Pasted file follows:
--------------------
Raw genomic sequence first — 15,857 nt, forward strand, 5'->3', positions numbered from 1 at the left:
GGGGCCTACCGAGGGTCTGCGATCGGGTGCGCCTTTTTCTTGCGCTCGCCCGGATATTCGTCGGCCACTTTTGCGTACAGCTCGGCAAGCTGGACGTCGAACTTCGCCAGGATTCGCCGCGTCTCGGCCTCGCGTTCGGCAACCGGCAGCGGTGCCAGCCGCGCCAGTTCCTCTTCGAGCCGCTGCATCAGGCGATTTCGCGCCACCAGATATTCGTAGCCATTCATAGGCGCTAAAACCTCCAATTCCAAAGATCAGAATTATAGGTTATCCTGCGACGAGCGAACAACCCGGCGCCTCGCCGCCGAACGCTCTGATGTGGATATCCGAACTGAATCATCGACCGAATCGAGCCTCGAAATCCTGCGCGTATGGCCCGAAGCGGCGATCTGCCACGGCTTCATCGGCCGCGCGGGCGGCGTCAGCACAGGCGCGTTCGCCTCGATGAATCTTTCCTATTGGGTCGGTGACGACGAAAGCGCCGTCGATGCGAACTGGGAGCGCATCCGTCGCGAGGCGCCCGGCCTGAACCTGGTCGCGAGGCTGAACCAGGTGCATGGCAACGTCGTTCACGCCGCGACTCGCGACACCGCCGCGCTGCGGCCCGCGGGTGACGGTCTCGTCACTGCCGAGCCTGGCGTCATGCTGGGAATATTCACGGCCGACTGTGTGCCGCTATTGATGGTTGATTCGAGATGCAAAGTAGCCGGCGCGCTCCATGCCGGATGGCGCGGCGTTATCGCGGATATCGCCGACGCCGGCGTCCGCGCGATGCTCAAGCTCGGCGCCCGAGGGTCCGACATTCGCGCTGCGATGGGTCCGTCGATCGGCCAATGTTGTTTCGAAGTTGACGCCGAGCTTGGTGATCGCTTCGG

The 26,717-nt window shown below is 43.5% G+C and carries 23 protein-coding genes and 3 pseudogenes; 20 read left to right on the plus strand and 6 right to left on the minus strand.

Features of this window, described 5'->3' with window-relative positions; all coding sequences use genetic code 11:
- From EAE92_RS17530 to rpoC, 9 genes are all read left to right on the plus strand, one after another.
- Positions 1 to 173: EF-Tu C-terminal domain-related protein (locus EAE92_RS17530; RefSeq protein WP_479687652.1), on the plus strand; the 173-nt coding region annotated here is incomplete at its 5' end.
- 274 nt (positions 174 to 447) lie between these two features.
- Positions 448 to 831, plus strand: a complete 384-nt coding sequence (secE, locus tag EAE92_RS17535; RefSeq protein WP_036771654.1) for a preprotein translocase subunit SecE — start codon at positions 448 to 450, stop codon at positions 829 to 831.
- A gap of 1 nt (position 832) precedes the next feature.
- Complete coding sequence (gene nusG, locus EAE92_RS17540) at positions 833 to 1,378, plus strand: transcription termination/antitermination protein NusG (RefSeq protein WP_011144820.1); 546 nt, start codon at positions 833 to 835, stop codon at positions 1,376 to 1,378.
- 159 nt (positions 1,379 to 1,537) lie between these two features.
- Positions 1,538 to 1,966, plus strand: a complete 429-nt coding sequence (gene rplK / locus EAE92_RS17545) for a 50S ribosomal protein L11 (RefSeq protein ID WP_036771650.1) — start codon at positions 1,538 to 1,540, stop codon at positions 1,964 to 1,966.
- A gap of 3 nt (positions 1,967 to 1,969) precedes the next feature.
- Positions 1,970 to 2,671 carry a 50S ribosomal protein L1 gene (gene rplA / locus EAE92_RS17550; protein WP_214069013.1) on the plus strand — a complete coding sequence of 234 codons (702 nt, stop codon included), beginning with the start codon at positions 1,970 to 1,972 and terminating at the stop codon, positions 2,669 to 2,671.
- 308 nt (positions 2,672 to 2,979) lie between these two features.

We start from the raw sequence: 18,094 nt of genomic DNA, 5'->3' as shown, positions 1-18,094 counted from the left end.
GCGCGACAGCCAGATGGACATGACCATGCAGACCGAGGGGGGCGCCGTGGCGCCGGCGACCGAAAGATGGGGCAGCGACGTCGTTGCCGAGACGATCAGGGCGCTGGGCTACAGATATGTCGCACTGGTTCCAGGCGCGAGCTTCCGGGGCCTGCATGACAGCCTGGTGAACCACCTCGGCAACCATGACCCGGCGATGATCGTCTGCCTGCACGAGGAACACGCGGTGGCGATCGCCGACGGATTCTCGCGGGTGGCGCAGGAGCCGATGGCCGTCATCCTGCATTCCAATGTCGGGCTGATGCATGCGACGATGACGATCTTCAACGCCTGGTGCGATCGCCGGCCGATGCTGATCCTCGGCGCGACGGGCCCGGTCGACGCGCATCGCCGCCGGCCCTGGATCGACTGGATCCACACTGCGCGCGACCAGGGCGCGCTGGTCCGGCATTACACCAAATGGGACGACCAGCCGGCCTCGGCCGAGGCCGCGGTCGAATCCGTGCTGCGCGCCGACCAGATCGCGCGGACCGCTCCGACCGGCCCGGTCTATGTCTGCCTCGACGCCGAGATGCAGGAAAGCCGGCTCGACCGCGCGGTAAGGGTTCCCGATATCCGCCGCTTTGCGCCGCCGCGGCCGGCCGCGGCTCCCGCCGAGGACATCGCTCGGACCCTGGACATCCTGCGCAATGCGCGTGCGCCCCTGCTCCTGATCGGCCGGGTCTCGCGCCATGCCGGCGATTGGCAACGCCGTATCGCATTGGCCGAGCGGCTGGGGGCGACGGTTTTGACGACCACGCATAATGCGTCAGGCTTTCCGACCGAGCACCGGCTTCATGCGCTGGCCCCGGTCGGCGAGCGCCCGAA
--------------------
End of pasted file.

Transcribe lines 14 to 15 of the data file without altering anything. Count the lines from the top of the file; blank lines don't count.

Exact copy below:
- Positions 1,970 to 2,671 carry a 50S ribosomal protein L1 gene (gene rplA / locus EAE92_RS17550; protein WP_214069013.1) on the plus strand — a complete coding sequence of 234 codons (702 nt, stop codon included), beginning with the start codon at positions 1,970 to 1,972 and terminating at the stop codon, positions 2,669 to 2,671.
- 308 nt (positions 2,672 to 2,979) lie between these two features.